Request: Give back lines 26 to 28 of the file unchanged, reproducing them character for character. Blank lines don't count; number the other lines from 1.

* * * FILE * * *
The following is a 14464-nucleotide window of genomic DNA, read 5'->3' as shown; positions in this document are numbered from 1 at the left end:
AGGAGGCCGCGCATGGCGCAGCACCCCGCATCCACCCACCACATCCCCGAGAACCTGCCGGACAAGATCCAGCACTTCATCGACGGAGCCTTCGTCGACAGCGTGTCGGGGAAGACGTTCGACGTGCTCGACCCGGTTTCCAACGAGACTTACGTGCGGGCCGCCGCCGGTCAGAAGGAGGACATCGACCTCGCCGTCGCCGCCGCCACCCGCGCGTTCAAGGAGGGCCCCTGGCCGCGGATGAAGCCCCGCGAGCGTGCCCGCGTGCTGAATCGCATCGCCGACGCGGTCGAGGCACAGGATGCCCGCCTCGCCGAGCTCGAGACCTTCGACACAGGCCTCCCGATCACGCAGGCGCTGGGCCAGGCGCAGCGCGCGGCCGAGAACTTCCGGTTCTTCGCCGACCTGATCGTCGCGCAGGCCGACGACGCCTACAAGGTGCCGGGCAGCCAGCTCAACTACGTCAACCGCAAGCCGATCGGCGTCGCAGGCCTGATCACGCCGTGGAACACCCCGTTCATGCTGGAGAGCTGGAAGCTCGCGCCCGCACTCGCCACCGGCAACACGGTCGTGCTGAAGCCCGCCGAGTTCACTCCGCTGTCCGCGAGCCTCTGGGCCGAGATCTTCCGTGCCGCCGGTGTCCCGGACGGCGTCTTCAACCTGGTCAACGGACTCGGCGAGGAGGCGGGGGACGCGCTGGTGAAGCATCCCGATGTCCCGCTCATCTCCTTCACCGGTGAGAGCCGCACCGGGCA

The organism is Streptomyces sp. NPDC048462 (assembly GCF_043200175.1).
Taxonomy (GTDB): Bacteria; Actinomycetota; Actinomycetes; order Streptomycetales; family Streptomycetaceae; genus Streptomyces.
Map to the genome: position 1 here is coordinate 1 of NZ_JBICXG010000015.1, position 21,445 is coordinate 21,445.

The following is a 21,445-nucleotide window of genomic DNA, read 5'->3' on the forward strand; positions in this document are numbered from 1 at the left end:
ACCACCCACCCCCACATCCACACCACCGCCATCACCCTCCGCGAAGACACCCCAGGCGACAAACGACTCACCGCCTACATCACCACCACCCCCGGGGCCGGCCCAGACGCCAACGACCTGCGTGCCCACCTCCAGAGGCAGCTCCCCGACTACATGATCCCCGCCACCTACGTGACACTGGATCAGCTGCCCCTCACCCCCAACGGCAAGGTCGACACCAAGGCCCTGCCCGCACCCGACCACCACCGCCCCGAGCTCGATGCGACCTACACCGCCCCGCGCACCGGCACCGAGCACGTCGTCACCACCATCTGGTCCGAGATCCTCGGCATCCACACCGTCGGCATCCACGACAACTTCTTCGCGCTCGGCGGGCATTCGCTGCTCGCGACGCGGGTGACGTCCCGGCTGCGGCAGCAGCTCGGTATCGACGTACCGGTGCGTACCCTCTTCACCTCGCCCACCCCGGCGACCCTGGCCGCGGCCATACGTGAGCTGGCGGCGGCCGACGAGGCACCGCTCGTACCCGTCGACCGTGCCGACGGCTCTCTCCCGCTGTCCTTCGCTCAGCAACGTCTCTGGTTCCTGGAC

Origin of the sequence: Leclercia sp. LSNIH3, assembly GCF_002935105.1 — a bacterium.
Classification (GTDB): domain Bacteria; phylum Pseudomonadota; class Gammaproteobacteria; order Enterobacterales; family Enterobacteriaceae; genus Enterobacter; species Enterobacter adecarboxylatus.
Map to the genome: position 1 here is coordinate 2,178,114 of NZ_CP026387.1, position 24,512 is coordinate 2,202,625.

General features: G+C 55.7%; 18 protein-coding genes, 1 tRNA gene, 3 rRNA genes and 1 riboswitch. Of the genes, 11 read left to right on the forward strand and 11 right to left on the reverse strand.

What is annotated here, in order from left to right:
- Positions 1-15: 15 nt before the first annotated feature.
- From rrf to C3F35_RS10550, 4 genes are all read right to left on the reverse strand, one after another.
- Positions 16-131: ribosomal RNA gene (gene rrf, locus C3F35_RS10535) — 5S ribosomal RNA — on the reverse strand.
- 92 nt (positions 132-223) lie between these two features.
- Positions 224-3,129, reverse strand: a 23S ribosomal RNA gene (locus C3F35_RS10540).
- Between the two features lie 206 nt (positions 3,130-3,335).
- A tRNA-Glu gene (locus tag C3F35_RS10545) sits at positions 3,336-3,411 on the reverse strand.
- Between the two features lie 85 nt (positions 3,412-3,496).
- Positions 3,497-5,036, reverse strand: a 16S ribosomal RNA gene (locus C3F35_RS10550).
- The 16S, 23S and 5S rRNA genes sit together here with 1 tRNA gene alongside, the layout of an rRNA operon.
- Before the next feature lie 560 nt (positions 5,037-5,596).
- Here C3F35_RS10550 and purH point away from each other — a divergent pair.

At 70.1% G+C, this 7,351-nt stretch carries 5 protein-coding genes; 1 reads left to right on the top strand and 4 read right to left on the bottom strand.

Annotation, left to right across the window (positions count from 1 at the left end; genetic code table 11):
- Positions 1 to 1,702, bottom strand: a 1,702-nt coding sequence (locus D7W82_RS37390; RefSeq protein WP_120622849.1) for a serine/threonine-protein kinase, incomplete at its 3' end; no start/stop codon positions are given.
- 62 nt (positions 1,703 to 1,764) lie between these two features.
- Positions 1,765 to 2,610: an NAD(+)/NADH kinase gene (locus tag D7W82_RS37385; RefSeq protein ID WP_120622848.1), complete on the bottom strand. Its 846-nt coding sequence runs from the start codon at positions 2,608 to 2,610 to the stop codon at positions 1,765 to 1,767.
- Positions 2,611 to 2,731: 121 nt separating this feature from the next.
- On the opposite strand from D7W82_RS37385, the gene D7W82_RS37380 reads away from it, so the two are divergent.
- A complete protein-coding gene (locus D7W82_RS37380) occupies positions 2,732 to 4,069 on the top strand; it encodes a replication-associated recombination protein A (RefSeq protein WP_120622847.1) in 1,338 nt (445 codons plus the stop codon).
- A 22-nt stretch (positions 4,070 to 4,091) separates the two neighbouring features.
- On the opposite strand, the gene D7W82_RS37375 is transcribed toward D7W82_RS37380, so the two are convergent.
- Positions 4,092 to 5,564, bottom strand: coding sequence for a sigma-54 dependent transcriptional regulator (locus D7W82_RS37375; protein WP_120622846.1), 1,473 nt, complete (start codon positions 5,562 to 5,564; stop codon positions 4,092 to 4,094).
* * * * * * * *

Annotation, left to right across the window (positions count from 1 at the left end; genetic code table 11):
- Positions 1 to 1,702, bottom strand: a 1,702-nt coding sequence (locus D7W82_RS37390; RefSeq protein WP_120622849.1) for a serine/threonine-protein kinase, incomplete at its 3' end; no start/stop codon positions are given.
- 62 nt (positions 1,703 to 1,764) lie between these two features.